Back at the start of January, I wrote a similar piece titled “ You Get What You Pay For – Literally”, highlighting the value benefits of supporting local businesses and in turn, keeping your sales tax $ local where you expect to use local services. While keeping with a similar theme, this piece will focus on a pet topic of mine, Quality.
I’ll begin with a confession: Quality was the subject matter for my Thesis, so naturally I’m a little obsessive about it. By definition, Quality is one of those wonderful things in life that’s impossible to measure accurately because it has a direct correlation to each person’s individual level of expectation, Quality has its own DNA.
Quality is most commonly associated with Service and product Performance. Let’s briefly discuss both aspects as they relate to our businesses, town and community.
Service is a great measure of quality, faced with the biggest challenge – managing expectations. Each day we serve Customers with a variety of expectations, some of these Customers become Clients and we begin to understand what they expect and strive to serve these needs. Many of these Clients change their expectations over time and we adapt and respond accordingly.
Service is a purely person to person experience, we can train staff, write procedures, conduct training sessions, at the end of it all, the perceived level of Quality Service will be determined by the ability of ourselves and our team to interact, meet and exceed the undefined expectations of the Customer or Client. We all have a lot riding on our ability to do this well. The performance of our businesses, the performance of our town as it attracts more visitors and investors and the ability of our community to sustain itself off the proceeds of Quality Service all rely on this interaction between people.
Performance is possibly the more common measure of quality. We can all share stories about cars, houses and electronic devices that have not met our expectations of Performance. It’s fair to say that in recent times, our expectations of Performance have grown exponentially to the point where we simply do not expect products to fail in any way. If and when they do, we tend to get a little crazy about it.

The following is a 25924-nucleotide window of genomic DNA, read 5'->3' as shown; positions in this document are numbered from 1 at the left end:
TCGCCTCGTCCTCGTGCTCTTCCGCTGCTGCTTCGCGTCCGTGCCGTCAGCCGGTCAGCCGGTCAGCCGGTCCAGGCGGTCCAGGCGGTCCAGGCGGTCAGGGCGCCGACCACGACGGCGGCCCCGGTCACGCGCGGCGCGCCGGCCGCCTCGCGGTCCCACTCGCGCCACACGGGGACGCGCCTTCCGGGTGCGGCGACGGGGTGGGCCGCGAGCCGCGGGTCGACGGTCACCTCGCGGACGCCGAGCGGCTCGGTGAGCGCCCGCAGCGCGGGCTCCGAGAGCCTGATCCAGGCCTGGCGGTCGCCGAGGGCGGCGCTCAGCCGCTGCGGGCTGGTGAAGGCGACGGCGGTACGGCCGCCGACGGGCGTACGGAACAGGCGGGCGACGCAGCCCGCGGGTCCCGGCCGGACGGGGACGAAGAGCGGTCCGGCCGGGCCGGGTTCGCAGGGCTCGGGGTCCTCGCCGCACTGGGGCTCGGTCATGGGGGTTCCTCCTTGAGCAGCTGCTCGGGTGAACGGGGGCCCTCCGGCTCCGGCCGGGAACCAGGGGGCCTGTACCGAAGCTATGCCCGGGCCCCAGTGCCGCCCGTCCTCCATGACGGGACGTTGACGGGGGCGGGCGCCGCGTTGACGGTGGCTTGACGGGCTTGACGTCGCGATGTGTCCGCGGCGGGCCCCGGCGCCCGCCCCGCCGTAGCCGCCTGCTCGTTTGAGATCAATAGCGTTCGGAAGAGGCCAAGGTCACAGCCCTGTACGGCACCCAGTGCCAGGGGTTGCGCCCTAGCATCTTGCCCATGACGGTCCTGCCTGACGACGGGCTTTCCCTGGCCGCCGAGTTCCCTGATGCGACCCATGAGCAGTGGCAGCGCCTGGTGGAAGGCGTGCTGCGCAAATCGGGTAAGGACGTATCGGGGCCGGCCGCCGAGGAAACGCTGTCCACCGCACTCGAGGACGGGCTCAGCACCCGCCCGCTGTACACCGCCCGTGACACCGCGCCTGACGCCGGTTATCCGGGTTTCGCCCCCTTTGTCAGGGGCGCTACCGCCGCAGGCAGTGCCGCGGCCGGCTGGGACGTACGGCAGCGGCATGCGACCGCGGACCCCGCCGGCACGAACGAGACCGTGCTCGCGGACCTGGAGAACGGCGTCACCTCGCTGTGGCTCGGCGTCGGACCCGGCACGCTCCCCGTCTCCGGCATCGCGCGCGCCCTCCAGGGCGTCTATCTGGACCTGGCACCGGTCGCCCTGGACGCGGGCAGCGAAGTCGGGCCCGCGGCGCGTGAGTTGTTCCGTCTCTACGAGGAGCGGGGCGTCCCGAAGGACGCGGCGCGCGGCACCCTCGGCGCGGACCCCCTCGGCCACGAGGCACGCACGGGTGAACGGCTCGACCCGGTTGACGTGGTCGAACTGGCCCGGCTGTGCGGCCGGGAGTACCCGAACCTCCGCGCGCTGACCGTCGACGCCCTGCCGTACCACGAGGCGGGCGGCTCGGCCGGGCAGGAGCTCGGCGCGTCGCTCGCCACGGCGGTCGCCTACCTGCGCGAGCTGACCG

With 15 years of my career spent in the Construction and Development industries, I’ve spent plenty of time dealing with performance related quality failures. Punch list items dealing with long-term “system” failures (aka water leaks, noise, vibration etc.) are commonplace and require great problem solving skills to resolve. Solving the problem is just one part of the equation. Managing the expectations of the typically irate Client is a whole different challenge.
Our recently developed consumer expectation of perfection (blame Gen. X or Y) fails to recognize the root cause of most performance failures. Performance failures typically occur due to a clash between Mother Nature and our expectations.
What does this mean? In this era of invincibility, we continue to forge further ‘ahead’ challenging nature and in many cases forcing products and services to perform in conditions that simply don’t acknowledge age old laws of physics. Rather, we see a customer stamp their feet and make unachievable demands, and the service switch in our head says “Yes” while the performance switch in our head says, “?” or “eh?”.
Much has been done across industries over time to please these expectations by undertaking lengthy research, development and product testing. In many cases, products and services do exist, and by virtue of the cost incurred during their development, are priced accordingly.
So, as a service driven, customer-pleasing race there is one key takeaway from this discussion;
- Manage expectations – if the product or service is likely to fail in a given application, share this information up front and seek to develop the trust of the customer, rather than simply closing the transaction.
And finally, as a perfection oriented, failure proof Customer or Client, remember this;
- You Get What You Pay For – if you want the bulletproof product that has Mother Nature’s seal of approval, choose the product that has been tested and demonstrated a level of performance that meets your expectations.
- Chill Out and be Realistic about your Expectations – as our industries forge ahead developing new products and technologies, the learning cycle starts again, it evolves, and is completed and then – the goal posts move again to meet tomorrows expectations.
Meagan Hill is a Commercial Real Estate Investments Specialist and Principal of NAI Jackson Hole servicing the Jackson Hole WY and Teton Valley ID markets.
For further information, contact Meagan at (307) 734-8700 or email@example.com
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